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Not Just Monopoly Money: Some Games Ship With Real Cash In France

Hasbro is marking the 80th anniversary of its classic Monopoly game in France by issuing real money in some game sets.
Erica Brough
Gainesville Sun/Landov
Hasbro is marking the 80th anniversary of its classic Monopoly game in France by issuing real money in some game sets.

To mark 80 years of Monopoly, game-maker Hasbro has tucked real money into 80 game sets to be sold in France. The amount of cash in the boxes varies; only one set will come with the equivalent of the Monopoly bank.

Finding the 20,580 euros will be a challenge. Hasbro is putting a sticker on 30,000 boxes of the game to announce that they might contain real cash. The company says it sells about 500,000 of the sets in France each year.

While only one game box will include the equivalent of about $23,500, the 79 others will include hundreds of euros mixed in with the colorful Monopoly money.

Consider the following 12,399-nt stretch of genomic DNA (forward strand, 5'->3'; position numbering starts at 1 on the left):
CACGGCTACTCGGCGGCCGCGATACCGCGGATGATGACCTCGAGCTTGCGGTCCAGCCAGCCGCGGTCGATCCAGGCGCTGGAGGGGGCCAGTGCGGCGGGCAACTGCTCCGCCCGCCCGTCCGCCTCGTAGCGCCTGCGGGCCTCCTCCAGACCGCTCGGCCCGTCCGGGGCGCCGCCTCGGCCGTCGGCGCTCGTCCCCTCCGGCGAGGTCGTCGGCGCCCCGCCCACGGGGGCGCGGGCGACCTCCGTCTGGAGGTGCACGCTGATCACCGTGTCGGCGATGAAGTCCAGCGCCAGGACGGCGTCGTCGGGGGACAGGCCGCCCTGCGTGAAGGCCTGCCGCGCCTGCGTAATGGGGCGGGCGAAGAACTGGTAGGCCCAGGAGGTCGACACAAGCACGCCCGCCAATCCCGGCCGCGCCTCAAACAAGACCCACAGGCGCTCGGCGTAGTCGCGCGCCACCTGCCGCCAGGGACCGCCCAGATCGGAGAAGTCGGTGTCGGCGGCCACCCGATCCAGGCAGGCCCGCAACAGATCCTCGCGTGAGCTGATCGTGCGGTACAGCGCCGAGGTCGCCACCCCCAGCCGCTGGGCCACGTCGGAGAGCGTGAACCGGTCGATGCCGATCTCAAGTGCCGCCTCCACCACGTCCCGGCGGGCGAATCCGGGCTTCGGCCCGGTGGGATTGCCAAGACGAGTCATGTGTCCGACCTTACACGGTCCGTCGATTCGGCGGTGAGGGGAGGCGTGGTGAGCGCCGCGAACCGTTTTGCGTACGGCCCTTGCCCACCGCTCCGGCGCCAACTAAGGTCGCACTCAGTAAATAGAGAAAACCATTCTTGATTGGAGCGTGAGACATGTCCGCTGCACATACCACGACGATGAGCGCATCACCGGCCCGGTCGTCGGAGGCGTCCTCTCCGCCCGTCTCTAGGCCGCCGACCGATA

"We wanted to do something unique," Hasbro France Brand Manager Florence Gaillard tells Agence France-Presse. "When we asked our French customers, they told us they wanted to find real money in their Monopoly boxes."

Gaillard adds that the money was put into the boxes during a secret operation — but Hasbro says that people hunting for the real money could look for two possible hints: The real cash gives the Monopoly boxes a different weight, and it also makes the box bulge a bit.

In the U.S., Hasbro is releasing a special 80th-anniversary edition that includes a range of game tokens such as a lantern (1930s), cannon (1950s) and bathtub (1940s).

As many Monopoly fans know, its roots began much earlier than 1935, as Elizabeth Magie patented The Landlord's Game in 1904. And contrary to its current reputation, the game "was used to demonstrate how property owners could bankrupt their poor renters," NPR's Planet Money reported.

Back in 2002, NPR's Juan Williams reported that The Landlord Game was based on several economic ideas, including "the virtues of the Single-Tax Movement" put forth by Henry George in 1871.

Copyright 2021 NPR. To see more, visit https://www.npr.org.

Bill Chappell is a writer and editor on the News Desk in the heart of NPR's newsroom in Washington, D.C.

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